In Martin McDonagh's raucous ensemble comedy “Seven Psychopaths" (October 12), one actor stands out among his accomplished peers: Sam Rockwell. He's up against the best: Woody Harrelson, Christopher Walken, Michael Stuhlbarg--poor Colin Farrell never stood a chance. No one can smirk and sneer more cynically, look more crazy, or move his eyebrows with more abandon than Rockwell as he steals almost every scene.
Check the clip below to prove it.
Despite delivering amazing work in such films as Fox Searchlight's “Conviction,” opposite Hilary Swank, which earned him a TOH Oscar Watch, Rockwell is not a marquee star. Why not? Because he gives every role a raw emotional edge that can push audiences away. He can be scary, dangerous, unhinged--and heartbreakingly vulnerable.
Also, Rockwell's indie films tend to draw small audiences, from the relentlessly grim “Snow Angels," directed by David Gordon Green, to the George Clooney/Steven Soderbergh-produced remake "Welcome to Collinwood." In fact Clooney went on to cast Rockwell to star as bigger-than-life game show host and spy Chuck Barris in his directorial debut, the freewheeling "Confessions of a Dangerous Mind," which performed dismally at the box office.
Each of Rockwell's starring roles has garnered him raves. Rockwell surged onto the scene in 1996 when “Box of Moonlight” premiered at Sundance. As bizarre Davy Crockett-obsessed man-child “The Kid,” Rockwell's wily, unpredictable persona was on display. He went on to star as a sex addicted med-school drop out in 2008's “Choke” and as astronaut Sam Bell in the well-reviewed micro-mini “Moon," a part that was written for him for writer-director Duncan Jones. "Choke" actor-director Clark Gregg has added Rockwell to the cast of "Trust Me," a movie about child actors.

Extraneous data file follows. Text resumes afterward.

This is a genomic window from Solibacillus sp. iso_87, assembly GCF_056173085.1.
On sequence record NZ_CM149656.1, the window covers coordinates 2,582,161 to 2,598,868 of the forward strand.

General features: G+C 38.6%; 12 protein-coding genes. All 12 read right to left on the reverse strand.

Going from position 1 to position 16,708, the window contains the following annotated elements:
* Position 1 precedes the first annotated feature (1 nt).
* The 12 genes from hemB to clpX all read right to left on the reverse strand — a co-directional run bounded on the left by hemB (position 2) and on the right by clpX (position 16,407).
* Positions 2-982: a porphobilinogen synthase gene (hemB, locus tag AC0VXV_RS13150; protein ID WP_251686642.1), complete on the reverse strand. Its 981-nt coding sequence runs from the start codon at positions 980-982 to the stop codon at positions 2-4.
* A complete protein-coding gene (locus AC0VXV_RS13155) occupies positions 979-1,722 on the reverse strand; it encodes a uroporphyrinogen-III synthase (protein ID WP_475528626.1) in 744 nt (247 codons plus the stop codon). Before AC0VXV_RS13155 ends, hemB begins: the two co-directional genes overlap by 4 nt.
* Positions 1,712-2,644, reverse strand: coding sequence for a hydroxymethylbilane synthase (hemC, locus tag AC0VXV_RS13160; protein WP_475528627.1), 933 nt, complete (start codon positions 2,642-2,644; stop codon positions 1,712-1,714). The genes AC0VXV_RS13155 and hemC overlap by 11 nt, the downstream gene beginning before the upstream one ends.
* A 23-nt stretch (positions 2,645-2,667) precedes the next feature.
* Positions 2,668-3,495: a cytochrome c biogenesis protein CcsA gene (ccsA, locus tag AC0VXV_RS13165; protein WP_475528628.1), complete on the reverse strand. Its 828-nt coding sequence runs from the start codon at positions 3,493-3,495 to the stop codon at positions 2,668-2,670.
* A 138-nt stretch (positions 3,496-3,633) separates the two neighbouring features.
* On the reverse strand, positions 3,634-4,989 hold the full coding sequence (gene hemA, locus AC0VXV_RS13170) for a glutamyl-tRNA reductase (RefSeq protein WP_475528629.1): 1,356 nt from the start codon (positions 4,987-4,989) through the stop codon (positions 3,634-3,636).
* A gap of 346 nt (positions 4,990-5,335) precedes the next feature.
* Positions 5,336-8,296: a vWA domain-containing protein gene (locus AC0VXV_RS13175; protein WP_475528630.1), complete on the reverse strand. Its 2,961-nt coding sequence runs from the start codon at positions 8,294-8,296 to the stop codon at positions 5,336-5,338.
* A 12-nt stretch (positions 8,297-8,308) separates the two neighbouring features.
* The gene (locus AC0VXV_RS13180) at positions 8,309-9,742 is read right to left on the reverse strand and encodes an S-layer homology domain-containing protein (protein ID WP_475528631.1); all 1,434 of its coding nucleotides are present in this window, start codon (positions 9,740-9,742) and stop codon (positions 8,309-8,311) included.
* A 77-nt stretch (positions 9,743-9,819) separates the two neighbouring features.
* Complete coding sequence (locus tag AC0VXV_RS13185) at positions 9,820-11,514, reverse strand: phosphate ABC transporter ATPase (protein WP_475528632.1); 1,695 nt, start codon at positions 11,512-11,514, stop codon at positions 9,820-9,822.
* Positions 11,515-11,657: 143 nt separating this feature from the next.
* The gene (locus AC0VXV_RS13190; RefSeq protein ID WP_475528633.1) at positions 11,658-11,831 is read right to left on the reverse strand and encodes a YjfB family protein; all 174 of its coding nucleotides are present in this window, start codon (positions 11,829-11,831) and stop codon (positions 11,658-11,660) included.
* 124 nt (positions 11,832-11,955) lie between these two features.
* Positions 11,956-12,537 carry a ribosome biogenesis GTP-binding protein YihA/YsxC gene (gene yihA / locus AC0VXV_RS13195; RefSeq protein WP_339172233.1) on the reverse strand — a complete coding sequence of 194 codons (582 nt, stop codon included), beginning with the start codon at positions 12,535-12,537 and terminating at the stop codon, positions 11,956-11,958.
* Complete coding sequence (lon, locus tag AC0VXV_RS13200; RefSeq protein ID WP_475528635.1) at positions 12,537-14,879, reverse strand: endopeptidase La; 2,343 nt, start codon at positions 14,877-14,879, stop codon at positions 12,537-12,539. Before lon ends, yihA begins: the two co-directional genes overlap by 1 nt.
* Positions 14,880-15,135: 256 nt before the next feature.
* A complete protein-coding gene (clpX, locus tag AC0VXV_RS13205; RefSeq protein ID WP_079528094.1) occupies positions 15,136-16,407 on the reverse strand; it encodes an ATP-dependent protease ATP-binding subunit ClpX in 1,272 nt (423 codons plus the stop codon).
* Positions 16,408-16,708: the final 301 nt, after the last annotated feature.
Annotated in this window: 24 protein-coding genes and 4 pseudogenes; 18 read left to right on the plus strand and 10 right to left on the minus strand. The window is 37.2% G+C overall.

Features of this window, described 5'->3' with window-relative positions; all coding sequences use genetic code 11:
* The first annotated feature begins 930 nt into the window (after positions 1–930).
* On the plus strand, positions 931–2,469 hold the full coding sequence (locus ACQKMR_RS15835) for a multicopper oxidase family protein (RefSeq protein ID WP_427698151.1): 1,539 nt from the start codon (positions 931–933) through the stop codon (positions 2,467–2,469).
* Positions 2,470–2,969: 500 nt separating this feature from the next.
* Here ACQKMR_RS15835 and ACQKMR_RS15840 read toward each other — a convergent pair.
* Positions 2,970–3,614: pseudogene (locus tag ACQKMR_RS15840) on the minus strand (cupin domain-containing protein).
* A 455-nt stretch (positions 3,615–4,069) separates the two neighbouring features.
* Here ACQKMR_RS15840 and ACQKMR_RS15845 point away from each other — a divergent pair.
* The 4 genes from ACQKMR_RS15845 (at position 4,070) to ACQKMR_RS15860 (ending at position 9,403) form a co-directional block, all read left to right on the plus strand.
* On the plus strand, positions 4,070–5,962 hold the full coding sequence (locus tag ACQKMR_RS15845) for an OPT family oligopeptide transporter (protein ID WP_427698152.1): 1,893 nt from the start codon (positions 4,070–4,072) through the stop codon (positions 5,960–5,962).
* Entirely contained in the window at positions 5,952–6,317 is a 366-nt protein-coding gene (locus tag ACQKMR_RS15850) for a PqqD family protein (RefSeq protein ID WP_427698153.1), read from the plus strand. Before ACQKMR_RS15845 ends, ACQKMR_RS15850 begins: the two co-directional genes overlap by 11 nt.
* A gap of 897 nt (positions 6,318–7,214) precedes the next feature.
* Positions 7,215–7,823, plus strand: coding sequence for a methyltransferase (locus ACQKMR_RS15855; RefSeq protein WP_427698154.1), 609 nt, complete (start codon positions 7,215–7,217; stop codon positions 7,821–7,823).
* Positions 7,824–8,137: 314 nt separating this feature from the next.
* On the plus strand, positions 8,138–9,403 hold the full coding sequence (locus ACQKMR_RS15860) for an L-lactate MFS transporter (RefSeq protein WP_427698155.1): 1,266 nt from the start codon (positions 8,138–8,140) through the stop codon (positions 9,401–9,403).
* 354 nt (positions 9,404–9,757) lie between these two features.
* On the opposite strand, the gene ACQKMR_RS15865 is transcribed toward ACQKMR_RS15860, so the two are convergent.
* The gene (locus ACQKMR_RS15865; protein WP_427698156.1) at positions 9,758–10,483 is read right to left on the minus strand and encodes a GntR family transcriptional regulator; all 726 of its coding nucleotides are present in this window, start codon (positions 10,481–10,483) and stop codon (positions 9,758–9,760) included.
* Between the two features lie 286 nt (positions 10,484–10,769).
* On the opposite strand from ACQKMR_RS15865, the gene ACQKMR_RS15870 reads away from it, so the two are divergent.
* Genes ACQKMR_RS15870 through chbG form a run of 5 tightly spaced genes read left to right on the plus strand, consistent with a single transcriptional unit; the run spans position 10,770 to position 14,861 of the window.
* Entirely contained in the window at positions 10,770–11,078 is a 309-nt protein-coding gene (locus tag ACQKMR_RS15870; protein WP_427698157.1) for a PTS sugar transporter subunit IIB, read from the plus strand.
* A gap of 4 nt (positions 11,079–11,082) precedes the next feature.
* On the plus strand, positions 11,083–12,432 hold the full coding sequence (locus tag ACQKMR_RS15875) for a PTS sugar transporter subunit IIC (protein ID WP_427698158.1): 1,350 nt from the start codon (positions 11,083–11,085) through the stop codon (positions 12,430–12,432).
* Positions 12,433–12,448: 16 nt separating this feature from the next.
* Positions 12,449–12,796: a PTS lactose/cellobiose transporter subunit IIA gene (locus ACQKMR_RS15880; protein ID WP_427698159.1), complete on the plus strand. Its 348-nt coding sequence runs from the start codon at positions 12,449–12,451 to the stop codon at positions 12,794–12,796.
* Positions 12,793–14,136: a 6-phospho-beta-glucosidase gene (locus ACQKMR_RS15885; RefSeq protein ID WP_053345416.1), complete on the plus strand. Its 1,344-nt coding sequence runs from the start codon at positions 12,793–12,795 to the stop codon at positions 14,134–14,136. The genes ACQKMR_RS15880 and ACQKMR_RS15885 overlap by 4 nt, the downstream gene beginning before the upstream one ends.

Thus Rockwell does best in ensembles like his biggest draw so far, “Iron Man 2," in which he played Tony Stark's adversary, a rival weapons dealer. Few know that Jon Favreau considered giving Rockwell Robert Downey Jr.'s role. His bigger-budget films include the unlikeable prisoner William “Wild Bill” Wharton in “The Green Mile" and the bar owner in “Cowboys & Aliens.” After receiving praise for his work with Nicolas Cage in Ridley Scott's 2003 film “Matchstick Men,” Entertainment Weekly wrote that he was "destined by a kind of excessive interestingness to forever be a colorful sidekick."
We want more. See our fave performances in the clips below.